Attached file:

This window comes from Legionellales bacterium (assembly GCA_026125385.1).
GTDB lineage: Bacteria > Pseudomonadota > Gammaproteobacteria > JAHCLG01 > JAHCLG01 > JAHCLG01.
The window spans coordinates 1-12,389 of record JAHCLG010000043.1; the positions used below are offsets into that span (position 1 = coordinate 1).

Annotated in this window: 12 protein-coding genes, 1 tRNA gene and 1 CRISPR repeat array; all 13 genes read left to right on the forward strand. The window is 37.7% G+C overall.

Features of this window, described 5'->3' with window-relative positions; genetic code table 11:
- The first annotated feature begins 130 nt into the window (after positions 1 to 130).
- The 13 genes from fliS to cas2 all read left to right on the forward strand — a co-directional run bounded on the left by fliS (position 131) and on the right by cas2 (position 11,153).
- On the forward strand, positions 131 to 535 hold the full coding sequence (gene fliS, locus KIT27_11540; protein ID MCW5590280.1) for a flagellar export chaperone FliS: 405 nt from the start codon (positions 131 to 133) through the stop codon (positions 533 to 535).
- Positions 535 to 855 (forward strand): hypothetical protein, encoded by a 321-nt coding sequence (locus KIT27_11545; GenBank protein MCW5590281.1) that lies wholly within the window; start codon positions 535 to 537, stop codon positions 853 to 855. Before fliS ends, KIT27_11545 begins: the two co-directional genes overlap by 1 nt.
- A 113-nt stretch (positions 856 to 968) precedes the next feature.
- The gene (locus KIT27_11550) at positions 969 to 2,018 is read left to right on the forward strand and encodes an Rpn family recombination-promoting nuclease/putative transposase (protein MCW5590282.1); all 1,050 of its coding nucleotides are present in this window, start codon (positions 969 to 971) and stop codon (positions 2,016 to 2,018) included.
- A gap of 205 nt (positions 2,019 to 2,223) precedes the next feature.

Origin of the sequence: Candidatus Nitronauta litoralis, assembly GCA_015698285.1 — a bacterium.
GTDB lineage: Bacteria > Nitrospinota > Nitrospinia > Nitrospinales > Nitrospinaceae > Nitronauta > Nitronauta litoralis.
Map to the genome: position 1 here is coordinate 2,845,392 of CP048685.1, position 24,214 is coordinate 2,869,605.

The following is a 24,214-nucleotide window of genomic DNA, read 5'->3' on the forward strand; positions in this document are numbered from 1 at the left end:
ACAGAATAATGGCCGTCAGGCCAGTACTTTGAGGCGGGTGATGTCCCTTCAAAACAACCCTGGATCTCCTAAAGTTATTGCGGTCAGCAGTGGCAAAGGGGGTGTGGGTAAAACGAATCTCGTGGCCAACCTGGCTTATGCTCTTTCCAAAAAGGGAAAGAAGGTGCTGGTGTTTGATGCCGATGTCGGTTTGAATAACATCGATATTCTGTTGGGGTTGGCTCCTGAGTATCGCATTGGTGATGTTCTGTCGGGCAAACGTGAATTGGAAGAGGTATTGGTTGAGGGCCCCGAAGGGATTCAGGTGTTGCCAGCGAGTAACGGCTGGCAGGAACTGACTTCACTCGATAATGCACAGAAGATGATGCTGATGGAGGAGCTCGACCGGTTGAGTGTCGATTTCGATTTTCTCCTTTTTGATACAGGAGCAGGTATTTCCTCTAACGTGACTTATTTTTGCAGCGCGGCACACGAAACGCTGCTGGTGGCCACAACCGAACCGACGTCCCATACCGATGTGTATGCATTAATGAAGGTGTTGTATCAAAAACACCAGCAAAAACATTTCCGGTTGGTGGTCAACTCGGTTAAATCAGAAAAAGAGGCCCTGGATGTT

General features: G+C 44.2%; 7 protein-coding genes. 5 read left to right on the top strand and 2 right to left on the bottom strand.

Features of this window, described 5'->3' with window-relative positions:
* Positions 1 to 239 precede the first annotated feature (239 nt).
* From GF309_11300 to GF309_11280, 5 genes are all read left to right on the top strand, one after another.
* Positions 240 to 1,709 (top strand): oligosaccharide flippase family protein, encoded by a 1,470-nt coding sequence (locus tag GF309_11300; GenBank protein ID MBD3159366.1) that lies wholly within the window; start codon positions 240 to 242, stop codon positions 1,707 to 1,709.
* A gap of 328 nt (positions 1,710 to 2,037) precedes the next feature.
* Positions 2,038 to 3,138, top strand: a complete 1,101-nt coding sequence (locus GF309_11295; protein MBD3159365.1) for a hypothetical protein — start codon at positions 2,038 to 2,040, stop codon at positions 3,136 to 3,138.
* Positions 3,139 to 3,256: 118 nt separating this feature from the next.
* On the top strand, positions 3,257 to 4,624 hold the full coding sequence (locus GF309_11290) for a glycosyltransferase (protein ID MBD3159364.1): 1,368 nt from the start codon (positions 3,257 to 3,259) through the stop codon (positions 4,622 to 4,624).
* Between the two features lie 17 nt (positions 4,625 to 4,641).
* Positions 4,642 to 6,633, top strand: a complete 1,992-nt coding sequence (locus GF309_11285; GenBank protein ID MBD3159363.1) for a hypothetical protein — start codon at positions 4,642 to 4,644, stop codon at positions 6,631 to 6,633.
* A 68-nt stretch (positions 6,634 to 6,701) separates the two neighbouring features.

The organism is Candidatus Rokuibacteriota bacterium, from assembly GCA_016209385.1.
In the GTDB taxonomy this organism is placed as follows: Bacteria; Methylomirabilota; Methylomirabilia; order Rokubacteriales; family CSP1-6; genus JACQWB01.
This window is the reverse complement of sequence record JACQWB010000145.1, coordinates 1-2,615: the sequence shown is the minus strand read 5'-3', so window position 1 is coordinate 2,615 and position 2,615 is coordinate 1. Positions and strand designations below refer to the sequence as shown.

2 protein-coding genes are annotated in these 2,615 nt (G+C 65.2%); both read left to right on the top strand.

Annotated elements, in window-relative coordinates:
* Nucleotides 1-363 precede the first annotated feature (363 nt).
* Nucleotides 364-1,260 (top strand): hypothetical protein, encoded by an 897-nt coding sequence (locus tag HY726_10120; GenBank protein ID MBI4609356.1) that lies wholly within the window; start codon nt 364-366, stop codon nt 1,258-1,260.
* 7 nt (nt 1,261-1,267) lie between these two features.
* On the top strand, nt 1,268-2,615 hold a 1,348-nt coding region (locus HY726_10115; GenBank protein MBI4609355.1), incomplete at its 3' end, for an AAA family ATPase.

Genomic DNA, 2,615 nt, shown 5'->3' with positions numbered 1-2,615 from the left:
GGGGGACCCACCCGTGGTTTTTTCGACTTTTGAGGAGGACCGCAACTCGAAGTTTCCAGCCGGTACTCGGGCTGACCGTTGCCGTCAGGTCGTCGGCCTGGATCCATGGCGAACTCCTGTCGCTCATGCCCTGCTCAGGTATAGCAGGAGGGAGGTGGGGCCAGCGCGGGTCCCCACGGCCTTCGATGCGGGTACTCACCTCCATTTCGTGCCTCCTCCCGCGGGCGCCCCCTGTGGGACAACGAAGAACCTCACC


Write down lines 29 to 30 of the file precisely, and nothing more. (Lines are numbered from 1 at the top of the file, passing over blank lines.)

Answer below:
* A 68-nt stretch (positions 6,634 to 6,701) separates the two neighbouring features.

The organism is Candidatus Rokuibacteriota bacterium, from assembly GCA_016209385.1.